For centuries physicians and patients have extolled the medical benefits of marijuana. The federal government, however; refuses to retreat from its dogged war on drugs, preventing those in serious medical need from realizing marijuana's therapeutic potential. Numerous states have shown their opposition to the federal government's position, as well as their compassion for the seriously ill, lry' placing pro-medical marijuana initiatives on their election ballots or by introducing such legislation in their state legislatures. Furthermore, the United States Court of Appeals for the Ninth Circuit has recently rendered two landmark decisions holding that the common law medical necessity defense is available to medical marijuana defendants who are criminally prosecuted under federal law, despite the federal government's general marijuana prohibition. Because a change in federal drug policy is unlikely in the near future, one way federal prosecutors can avoid this conflict with the federal judiciary, as well as respect the will of the people in states that have passed pro-rnedical marijuana laws, is to exercise appropriate prosecutorial discretion, refusing to prosecute medical marijuana patients. This especially should be the case in states where the citizens have clearly expressed their values regarding medical marijuana through the initiative or legislative process.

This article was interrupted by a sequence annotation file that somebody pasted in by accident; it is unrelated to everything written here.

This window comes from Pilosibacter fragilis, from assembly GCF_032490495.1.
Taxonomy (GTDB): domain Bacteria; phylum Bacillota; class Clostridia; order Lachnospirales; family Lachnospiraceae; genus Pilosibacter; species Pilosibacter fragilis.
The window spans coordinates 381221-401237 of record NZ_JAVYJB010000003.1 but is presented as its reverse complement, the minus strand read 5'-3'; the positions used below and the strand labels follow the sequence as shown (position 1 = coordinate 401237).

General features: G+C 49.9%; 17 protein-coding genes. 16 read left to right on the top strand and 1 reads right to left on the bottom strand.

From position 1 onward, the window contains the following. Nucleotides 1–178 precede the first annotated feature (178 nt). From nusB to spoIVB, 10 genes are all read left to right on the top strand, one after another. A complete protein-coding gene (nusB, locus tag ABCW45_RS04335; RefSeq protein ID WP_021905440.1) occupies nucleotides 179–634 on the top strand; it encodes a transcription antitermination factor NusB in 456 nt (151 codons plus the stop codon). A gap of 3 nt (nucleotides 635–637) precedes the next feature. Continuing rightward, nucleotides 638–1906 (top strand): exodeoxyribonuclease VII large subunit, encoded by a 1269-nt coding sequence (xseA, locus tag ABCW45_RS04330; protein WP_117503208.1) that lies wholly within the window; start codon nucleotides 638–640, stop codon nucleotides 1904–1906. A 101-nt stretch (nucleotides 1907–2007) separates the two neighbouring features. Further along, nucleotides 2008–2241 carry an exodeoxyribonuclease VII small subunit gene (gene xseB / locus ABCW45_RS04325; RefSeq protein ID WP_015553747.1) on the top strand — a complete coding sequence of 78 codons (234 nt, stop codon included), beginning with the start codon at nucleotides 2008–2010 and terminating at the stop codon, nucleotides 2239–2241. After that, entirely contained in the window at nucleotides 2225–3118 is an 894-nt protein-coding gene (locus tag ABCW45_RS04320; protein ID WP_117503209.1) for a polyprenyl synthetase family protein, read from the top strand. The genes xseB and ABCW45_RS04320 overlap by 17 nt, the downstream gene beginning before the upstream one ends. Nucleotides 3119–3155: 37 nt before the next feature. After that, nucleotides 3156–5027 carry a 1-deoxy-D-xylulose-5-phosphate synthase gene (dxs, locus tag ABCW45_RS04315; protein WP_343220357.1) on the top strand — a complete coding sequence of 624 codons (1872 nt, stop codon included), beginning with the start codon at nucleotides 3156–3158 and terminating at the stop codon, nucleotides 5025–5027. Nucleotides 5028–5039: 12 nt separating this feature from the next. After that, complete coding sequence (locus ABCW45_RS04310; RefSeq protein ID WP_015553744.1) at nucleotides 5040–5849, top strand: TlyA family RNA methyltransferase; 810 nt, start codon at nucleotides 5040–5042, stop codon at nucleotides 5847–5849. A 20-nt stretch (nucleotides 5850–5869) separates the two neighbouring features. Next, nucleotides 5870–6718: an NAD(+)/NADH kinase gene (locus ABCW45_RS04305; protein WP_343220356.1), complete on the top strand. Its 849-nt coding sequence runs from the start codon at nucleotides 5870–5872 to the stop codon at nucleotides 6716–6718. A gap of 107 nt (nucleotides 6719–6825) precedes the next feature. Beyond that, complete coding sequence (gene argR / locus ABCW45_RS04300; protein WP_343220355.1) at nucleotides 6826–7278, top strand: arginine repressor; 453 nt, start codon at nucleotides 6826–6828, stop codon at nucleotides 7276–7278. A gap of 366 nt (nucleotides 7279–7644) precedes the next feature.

Andrew J. LeVay, Urgent Compassion: Medical Marijuana, Prosecutorial Discretion and the Medical Necessity Defense, 41 B.C.L. Rev. 699 (2000), http://lawdigitalcommons.bc.edu/bclr/vol41/iss3/6